Also saw this pushing hands video of DC, he appears to be doing not very much with the hands, and then generating large Fajin and whacking the student against the wall.   Yes lots of Fajin.   

But I am primarily concerned with immortality, spirituality, naturalness, longevity, truth, arrow to the Source, the art, beauty.

And I don't see it here.

Fajin does absolutely not make you immortal nor healthy.
Perhaps there are other videos of him more artistic ?
( - but this group in the PI, I salute their efforts to make regenerate LHBF - )

 

 

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Posted (edited)
54 minutes ago, rideforever said:

 

 

 

Nice, I remember seeing this video a couple years ago and couldnt find it since. thanks for posting.

Edited by Fa Xin

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1 hour ago, rideforever said:

@GreytoWhite

.... was talking about David Chan (1950-2012) lived 62 years, not long.
Always check the details.
Also saw this pushing hands video of DC, he appears to be doing not very much with the hands, and then generating large Fajin and whacking the student against the wall.   Yes lots of Fajin.   

But I am primarily concerned with immortality, spirituality, naturalness, longevity, truth, arrow to the Source, the art, beauty.

And I don't see it here.

Fajin does absolutely not make you immortal nor healthy.
Perhaps there are other videos of him more artistic ?
( - but this group in the PI, I salute their efforts to make regenerate LHBF - )

 

 

There may be more factors involved in his shortened life. However, I've noticed a few high profile internal master's who don't live long. I've suspected it may be related to the release of fajin on a regular basis. I can't be entirely sure though. I'll have to do some more research on it.

My goal, if you could call it that, is longevity. I want to grow old gracefully, in the best health I can.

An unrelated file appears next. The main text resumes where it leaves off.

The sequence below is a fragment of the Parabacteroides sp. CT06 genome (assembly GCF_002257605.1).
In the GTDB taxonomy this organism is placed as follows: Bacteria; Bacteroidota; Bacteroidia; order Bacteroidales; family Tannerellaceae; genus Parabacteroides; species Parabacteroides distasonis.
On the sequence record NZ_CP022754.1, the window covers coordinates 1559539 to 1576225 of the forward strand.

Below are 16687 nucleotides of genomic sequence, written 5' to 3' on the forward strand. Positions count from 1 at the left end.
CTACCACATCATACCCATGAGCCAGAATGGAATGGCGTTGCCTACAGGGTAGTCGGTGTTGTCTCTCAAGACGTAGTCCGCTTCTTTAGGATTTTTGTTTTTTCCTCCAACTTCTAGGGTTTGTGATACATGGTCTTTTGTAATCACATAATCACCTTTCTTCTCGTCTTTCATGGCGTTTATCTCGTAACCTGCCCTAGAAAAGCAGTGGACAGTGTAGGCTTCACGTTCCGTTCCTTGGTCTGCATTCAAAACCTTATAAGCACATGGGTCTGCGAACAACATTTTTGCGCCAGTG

I see the internal arts as crucial to this goal. Of course, diet, mental well being and genetics play a big part.

In the xingyi lineage I practice in, folks were living until 100 years of age, 90's were very common. Plus they didn't deterioate much as they aged. I'm talking good eyesight and hearing, flexibility and strength, virus resistance up until their last days. Dying peacefully when their time is up.

Some things that are emphasized in their training is NOT hitting bags, pads. Fajin is non-existent. All movements, striking, forms, standing are internalised to the maximum in a process which is constantly ongoing. Softness and relaxation. Far too many videos I see in xingyi look like karate.

That's why I like the look of LHBF. It takes the internalisation to beyond what I've ever seen, maybe yiquan is similar in this respect.

 

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26 minutes ago, lifeforce said:

That's why I like the look of LHBF.

 

So, which is the lineage that you train in and has all these benefits ?
Let's take a look at them ?

 

It is absolutely certain that having energetic power can be zero use for awakening, because these energies can be cultivated without any self-realisation.  So ... and many masters/ teachers/ traditions promise higher and higher energies ... but have no "being" (no self) within ... that must be taken as a deep warning.   And you see this pattern everywhere.   Even some "highly respect" teachers connect to taobums.

 

With ZZ many people use force (iron shirt) to generate power and have no interest in the downward surrender through the central channel into the Source.   Looks the same but is not the same.

 

My opinion is that without proper knowledge of the internal energetics of LHBF there is a risk of wrongly training the energies,and that worries me,   Jenny Lamb puts power into the form which is a way of testing the truth of it, people who do weak forms never see the result of them and so cannot determine if they are BS or not, and may train defective energy patterns which will hurt you.

 

Chen I believe is must better for this as it is well understood.  Plus if you wish more fancy stuff ... you can do Chen New Frame which has complex energy waves.   Still Chen is not so beautiful as some Taiyi I have seen.

 

Also there is a man in Texas who teaches DragonGate and I trust him, he is a strong teacher.   These have beautiful open natural forms.  (just for reference).   Good man.
 

 

 

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Posted (edited)

Wang Ji Wu lineage xingyi. Longevity of it's practitioners is the main reason I train.

Edited by lifeforce